Skylark was developed by the Royal Aeronautical Establishment, Farnborough, in conjunction with the Rocket Propulsion Establishment, Westcott. The rocket motors, which were filled with a plastic propellant, were produced by Royal Ordnance Bridgewater and Westcott. Initially funded by the UK government, Skylark has been operated on a commercial basis since 1966, first by British Aerospace, then Matra Marconi Space, and finally Sounding Rocket Services Ltd. Although production of motors ended in November 1994, a stockpile has meant that Skylarks have continued to be launched at least once per year ever since.

Sounding Rocket Services now plan to become the European agent for the American built Oriole range of rockets and a supplier of hardware to the German/Brazlian VSB 30 vehicle.


The launch window for MASER 10 opens on April 30, 2005 at 05:00 GMT (07:00 LT) until 13:00 GMT and ends on May 15, 2005 at 05:00 GMT until 13:00 GMT.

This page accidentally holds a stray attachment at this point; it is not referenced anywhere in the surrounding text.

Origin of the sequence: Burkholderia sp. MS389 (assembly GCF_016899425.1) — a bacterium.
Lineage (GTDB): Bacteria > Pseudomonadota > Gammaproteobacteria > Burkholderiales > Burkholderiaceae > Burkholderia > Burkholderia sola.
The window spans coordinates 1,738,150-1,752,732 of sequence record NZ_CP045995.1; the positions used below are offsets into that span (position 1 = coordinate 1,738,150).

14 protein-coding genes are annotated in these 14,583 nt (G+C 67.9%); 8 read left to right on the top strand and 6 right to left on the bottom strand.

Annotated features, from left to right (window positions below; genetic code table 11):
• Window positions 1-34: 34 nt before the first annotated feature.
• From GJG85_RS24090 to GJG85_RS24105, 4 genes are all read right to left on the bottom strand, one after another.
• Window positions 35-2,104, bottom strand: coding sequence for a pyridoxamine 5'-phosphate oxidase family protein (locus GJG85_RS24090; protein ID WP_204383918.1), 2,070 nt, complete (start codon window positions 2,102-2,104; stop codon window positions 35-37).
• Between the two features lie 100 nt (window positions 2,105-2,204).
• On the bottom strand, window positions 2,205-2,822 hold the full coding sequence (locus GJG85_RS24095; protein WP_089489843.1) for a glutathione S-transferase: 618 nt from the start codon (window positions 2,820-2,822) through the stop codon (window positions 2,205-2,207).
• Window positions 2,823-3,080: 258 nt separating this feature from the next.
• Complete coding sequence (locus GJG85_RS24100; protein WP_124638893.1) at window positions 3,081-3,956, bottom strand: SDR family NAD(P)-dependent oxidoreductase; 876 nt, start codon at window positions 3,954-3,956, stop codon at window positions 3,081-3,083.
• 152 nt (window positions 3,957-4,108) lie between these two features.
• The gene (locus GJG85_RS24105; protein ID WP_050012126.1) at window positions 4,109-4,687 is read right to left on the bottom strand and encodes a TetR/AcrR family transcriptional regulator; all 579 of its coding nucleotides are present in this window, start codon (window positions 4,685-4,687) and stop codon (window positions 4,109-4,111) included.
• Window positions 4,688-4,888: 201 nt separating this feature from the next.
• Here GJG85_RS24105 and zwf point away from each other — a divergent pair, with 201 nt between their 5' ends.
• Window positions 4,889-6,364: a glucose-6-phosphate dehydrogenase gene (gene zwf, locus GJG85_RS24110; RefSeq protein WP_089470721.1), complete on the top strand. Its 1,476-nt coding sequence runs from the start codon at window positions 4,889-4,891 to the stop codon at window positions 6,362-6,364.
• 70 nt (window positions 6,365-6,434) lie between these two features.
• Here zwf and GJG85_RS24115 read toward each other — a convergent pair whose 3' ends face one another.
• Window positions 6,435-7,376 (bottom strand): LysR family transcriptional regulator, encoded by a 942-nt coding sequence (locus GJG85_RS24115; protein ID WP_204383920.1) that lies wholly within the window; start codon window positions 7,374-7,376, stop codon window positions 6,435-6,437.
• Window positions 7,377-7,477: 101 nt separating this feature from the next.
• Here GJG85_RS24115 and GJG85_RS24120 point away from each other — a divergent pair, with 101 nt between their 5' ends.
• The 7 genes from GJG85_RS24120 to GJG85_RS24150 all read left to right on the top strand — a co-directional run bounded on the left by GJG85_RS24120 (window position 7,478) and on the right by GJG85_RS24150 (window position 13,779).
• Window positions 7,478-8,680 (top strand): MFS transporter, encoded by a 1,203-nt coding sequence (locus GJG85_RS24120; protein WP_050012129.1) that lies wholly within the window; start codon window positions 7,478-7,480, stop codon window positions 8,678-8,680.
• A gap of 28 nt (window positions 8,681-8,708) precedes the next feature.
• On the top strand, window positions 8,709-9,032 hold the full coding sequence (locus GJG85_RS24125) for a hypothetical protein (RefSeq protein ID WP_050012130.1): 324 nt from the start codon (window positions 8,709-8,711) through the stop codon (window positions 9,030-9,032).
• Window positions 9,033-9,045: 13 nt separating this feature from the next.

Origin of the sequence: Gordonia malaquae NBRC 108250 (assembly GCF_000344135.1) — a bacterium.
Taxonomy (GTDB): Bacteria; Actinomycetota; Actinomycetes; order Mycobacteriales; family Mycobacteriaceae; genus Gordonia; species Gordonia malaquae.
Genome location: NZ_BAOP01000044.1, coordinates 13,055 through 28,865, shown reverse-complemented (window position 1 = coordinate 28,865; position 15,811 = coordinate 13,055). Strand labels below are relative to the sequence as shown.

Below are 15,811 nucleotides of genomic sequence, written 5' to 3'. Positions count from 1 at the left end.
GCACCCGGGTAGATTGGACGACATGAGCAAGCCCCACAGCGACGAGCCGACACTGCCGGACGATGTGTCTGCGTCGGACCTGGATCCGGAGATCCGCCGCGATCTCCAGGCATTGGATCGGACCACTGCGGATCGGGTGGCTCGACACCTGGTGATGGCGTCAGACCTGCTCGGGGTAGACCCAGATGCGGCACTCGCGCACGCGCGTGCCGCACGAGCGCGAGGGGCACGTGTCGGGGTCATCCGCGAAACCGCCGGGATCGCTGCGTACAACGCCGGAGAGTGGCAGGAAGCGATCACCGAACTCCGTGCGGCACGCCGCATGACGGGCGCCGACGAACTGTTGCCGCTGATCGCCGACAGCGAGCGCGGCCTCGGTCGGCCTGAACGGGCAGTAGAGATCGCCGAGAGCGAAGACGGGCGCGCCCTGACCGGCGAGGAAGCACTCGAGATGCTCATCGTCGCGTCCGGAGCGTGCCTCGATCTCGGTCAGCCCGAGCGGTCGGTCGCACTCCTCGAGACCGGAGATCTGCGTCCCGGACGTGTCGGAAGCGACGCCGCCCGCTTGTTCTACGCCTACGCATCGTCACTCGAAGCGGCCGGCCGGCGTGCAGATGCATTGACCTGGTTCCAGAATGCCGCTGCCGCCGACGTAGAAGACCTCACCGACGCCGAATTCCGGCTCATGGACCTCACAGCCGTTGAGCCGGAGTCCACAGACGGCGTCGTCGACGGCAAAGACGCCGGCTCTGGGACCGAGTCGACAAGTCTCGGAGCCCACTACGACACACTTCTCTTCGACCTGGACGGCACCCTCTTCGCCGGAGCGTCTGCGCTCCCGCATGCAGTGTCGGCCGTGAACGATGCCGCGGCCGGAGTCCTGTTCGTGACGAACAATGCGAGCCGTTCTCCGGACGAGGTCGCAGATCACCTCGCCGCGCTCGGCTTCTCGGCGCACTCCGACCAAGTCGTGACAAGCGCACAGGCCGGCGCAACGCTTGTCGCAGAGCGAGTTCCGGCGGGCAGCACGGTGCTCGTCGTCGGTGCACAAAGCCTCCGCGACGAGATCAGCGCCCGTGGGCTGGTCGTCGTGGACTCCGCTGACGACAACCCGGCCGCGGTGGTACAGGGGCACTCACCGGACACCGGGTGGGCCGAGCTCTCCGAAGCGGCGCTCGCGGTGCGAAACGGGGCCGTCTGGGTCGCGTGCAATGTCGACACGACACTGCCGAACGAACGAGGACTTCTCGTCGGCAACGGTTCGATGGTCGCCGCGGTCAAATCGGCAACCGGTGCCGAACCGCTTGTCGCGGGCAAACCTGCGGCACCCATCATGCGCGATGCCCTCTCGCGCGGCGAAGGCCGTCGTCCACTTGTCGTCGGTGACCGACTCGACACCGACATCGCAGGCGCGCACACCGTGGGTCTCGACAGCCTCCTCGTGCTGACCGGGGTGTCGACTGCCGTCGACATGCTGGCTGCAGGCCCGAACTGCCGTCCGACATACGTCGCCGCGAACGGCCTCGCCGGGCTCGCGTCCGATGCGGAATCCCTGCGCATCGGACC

Sounding Rocket Services:

Campaign information for MASER 10:

Use links below if reading online...


Alistair Scott (Public Relations), EADS Astrium (Formerly British Aerospace), Mobile: +44(0)7887826264, Tel: +44(0)1438773698, E-mail:

Dave Haslam (Media relations), Moon Mars Working Group, Mobile: +44(0)7890 595 711, E-mail:

Hugh Whitfield, SRS Limited, Address Sounding Rocket Services, Unit 1 Parnall Road, Fishponds, Bristol, BS16 3JQ, Tel: +44 117 965 1818, Mob: 07803 610 099, Fax: +44 117 965 1822, E-mail:

The Skylark Research Rocket and Space Science at Leicester

Emeritus Professor Ken Pounds CBE reflects on his, and Leicester’s, involvement with Skylark

The first Skylark sub-orbital rocket was launched successfully at Woomera in S.Australia in February 1957, less than 2 years after its development was approved by the UK Treasury. After 3 test flights the first Skylark carrying a scientific payload flew on 13 November 1957. I was then a research student at UCL and played a minor role in building one of the experiments, which involved ejecting grenades from the rocket as it rose through the atmosphere, each flash and sound being picked up on the ground, yielding information on the density and temperature profile, and wind speed at high altitudes.